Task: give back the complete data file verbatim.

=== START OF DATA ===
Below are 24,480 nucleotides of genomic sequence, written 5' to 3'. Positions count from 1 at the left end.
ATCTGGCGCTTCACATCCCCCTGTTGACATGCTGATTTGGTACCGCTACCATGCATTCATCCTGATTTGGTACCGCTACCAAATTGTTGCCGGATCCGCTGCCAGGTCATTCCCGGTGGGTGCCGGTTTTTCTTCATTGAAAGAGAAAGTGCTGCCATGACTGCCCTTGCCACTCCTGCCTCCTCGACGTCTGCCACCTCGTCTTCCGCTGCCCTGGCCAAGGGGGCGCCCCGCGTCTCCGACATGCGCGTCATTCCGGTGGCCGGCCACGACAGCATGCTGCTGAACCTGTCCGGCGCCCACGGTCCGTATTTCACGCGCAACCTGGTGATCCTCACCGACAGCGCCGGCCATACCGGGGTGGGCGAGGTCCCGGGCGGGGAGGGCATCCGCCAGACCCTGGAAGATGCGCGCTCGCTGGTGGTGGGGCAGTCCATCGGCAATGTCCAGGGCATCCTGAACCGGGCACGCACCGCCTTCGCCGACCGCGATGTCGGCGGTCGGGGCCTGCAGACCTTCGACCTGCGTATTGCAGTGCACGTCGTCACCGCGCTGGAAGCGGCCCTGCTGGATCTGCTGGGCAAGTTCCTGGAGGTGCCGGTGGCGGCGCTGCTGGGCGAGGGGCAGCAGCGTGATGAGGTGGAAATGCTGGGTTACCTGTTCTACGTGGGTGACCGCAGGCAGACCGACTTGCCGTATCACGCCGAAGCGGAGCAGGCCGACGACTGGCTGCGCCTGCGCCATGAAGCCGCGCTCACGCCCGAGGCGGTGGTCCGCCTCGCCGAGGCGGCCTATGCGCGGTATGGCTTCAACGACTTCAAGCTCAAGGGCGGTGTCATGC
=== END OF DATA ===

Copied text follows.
Below are 24,480 nucleotides of genomic sequence, written 5' to 3'. Positions count from 1 at the left end.
ATCTGGCGCTTCACATCCCCCTGTTGACATGCTGATTTGGTACCGCTACCATGCATTCATCCTGATTTGGTACCGCTACCAAATTGTTGCCGGATCCGCTGCCAGGTCATTCCCGGTGGGTGCCGGTTTTTCTTCATTGAAAGAGAAAGTGCTGCCATGACTGCCCTTGCCACTCCTGCCTCCTCGACGTCTGCCACCTCGTCTTCCGCTGCCCTGGCCAAGGGGGCGCCCCGCGTCTCCGACATGCGCGTCATTCCGGTGGCCGGCCACGACAGCATGCTGCTGAACCTGTCCGGCGCCCACGGTCCGTATTTCACGCGCAACCTGGTGATCCTCACCGACAGCGCCGGCCATACCGGGGTGGGCGAGGTCCCGGGCGGGGAGGGCATCCGCCAGACCCTGGAAGATGCGCGCTCGCTGGTGGTGGGGCAGTCCATCGGCAATGTCCAGGGCATCCTGAACCGGGCACGCACCGCCTTCGCCGACCGCGATGTCGGCGGTCGGGGCCTGCAGACCTTCGACCTGCGTATTGCAGTGCACGTCGTCACCGCGCTGGAAGCGGCCCTGCTGGATCTGCTGGGCAAGTTCCTGGAGGTGCCGGTGGCGGCGCTGCTGGGCGAGGGGCAGCAGCGTGATGAGGTGGAAATGCTGGGTTACCTGTTCTACGTGGGTGACCGCAGGCAGACCGACTTGCCGTATCACGCCGAAGCGGAGCAGGCCGACGACTGGCTGCGCCTGCGCCATGAAGCCGCGCTCACGCCCGAGGCGGTGGTCCGCCTCGCCGAGGCGGCCTATGCGCGGTATGGCTTCAACGACTTCAAGCTCAAGGGCGGTGTCATGC